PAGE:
On June 10th, Barton partners Bill Newman, Kenneth Rashbaum, and James Guadiana joined speakers Waqas Shahid (Ankura Consulting) and Caroline Berube (HJM Asia Law & Co.) in hosting a round-table discussion addressing the many inter-connected challenges of law, business processes, culture, and ethics that impact the flows of cross-border commerce. The discussion focused on strategies to help successfully facilitate cross-border trade, while covering ways to manage risk in doing so.
As part of the June 11th Primerus Northeast Regional Meeting, Partner Scott Grubin moderated a discussion centered on the continuing evolution of diversity and inclusion in the legal industry. The discourse revolved around a variety of issues, ranging from the understated importance of continuing to make even the smallest efforts towards diversity and inclusion, to the challenges of bridging gaps and fostering understanding between attorneys of different generations and walks of life.
Partner Kenneth Rashbaum was recently quoted in CyberScoop’s article “New York could soon pass its own GDPR-inspired data security law.” Ken offered his thoughts on the potential passing of a new bill widening the scope of data breach notification protocols: “If this [bill] passes, it will be one of the strictest laws in the country. I would be very surprised if anything here is not aggressively pursued. This one is going to be interesting.” Read the article in its entirety here.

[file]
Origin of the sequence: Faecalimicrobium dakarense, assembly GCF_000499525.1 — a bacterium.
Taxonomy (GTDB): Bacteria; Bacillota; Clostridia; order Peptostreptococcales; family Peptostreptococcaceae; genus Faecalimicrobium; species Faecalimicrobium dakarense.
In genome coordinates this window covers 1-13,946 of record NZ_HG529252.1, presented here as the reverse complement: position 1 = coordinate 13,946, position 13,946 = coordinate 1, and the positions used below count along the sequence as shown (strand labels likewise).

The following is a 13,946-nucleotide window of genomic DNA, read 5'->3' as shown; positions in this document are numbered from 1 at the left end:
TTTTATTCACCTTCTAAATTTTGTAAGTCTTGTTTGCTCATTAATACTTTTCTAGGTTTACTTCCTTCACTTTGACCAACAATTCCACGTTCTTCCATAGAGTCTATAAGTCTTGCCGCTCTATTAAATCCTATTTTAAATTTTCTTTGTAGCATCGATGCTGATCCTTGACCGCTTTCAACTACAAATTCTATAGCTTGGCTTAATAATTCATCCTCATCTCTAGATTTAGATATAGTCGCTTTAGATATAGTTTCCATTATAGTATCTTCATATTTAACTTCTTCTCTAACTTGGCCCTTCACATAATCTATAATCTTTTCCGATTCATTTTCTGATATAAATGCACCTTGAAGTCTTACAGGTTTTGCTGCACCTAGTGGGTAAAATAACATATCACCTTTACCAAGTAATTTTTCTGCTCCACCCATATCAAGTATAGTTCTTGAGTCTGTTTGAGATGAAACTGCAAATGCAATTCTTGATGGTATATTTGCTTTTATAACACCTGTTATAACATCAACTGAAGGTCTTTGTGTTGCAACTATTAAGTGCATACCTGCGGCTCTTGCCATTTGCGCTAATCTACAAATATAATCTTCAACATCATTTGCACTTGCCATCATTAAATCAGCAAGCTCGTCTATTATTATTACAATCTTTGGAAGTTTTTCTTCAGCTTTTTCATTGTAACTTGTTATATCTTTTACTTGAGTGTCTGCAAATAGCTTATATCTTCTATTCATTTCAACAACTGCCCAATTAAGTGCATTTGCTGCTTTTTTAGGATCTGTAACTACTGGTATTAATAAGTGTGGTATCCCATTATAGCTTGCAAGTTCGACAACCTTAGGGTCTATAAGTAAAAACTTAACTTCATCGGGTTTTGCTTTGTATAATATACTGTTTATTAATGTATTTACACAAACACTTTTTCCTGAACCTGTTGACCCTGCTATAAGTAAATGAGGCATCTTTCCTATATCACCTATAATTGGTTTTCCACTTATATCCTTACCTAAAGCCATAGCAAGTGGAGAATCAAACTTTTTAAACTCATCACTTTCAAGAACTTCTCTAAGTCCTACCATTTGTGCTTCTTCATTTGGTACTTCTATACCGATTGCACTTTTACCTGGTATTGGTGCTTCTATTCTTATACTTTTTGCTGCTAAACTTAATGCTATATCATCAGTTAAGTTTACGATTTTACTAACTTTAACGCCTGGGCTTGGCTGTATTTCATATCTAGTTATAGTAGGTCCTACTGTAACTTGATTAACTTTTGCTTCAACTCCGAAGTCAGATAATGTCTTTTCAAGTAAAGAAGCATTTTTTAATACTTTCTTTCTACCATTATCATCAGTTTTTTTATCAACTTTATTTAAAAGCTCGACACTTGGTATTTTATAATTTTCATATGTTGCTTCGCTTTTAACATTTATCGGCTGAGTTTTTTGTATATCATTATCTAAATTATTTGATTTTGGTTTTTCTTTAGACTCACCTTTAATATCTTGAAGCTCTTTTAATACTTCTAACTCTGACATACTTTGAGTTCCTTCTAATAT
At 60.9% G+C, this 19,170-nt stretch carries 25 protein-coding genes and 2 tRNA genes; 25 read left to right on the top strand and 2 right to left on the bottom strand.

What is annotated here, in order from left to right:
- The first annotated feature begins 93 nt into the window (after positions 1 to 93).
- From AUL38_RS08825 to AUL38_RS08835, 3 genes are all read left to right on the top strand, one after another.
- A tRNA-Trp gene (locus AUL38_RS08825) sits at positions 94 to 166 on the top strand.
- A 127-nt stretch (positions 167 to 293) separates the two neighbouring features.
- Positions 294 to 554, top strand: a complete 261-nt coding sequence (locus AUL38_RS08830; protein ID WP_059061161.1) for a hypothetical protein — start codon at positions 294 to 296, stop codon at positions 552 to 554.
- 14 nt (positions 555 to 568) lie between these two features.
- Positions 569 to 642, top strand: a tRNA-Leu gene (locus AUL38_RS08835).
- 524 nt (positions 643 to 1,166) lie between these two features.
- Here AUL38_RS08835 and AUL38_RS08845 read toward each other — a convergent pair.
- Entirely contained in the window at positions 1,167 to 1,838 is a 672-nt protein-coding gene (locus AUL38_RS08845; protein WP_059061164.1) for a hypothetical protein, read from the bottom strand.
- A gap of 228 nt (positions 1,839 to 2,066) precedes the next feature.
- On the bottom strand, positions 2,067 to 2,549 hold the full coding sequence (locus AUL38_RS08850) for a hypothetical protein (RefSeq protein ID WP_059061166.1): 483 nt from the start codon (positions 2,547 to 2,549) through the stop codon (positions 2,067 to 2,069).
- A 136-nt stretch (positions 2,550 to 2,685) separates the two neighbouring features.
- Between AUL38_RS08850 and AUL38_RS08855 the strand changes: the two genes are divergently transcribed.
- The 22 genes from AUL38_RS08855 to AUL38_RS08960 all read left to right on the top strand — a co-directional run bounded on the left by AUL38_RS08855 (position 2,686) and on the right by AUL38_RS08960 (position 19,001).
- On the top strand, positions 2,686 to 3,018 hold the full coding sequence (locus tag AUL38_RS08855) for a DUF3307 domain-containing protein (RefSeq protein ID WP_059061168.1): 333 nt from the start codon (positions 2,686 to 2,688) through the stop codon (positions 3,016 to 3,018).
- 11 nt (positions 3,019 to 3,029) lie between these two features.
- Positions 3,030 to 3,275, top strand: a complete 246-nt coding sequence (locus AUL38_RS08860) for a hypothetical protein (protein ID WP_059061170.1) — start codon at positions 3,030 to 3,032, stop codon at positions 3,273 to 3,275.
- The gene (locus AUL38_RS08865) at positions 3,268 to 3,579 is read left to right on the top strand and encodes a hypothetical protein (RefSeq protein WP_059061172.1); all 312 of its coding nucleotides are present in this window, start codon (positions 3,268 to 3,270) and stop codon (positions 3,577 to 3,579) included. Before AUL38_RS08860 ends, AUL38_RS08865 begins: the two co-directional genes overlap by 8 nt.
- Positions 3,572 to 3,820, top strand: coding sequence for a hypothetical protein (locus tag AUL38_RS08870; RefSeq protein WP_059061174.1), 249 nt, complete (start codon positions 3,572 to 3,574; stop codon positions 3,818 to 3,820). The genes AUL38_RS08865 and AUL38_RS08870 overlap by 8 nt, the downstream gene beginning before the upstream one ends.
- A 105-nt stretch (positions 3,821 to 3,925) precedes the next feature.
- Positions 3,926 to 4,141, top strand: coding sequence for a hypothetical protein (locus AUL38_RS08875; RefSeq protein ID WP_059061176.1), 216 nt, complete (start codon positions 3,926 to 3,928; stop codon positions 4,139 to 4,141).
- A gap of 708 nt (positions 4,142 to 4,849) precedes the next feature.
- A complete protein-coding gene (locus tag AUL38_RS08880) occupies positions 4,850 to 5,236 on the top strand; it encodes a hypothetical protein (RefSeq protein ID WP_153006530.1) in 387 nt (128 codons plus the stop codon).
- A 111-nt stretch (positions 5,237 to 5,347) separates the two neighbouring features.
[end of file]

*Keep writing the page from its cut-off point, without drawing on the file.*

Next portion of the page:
The past several years have seen federal courts across the country ruling uniformly on the issue of litigation finance discovery. Barring the existence of exceptional circumstances, federal courts have been consistently rejecting parties’ motions to investigate the details of litigation financing agreements held between opposing parties and third-party funders with a vested interest in a case.
On Wednesday, June 5th, the U.S. Securities and Exchange Commission (SEC) approved its new Regulation Best Interest proposal amid concerns that the new regulation may lack the legal legs to stand on when it comes to effecting actual change in the financial industry. First introduced by the SEC last year, the now-passed proposal outlines new standards governing brokers’ ethical obligations to clients who rely on their recommendations regarding securities transactions.
As previously discussed in Barton’s past blogs, the question of whether an individual is an independent contractor of an organization or actually an employee is a subject that has been litigated ad infinitum over the past several years. Both courts and governmental agencies on the federal and state levels have wrestled with this issue and, depending on the state in which you operate or the agency you are before, the rulings can be completely divergent.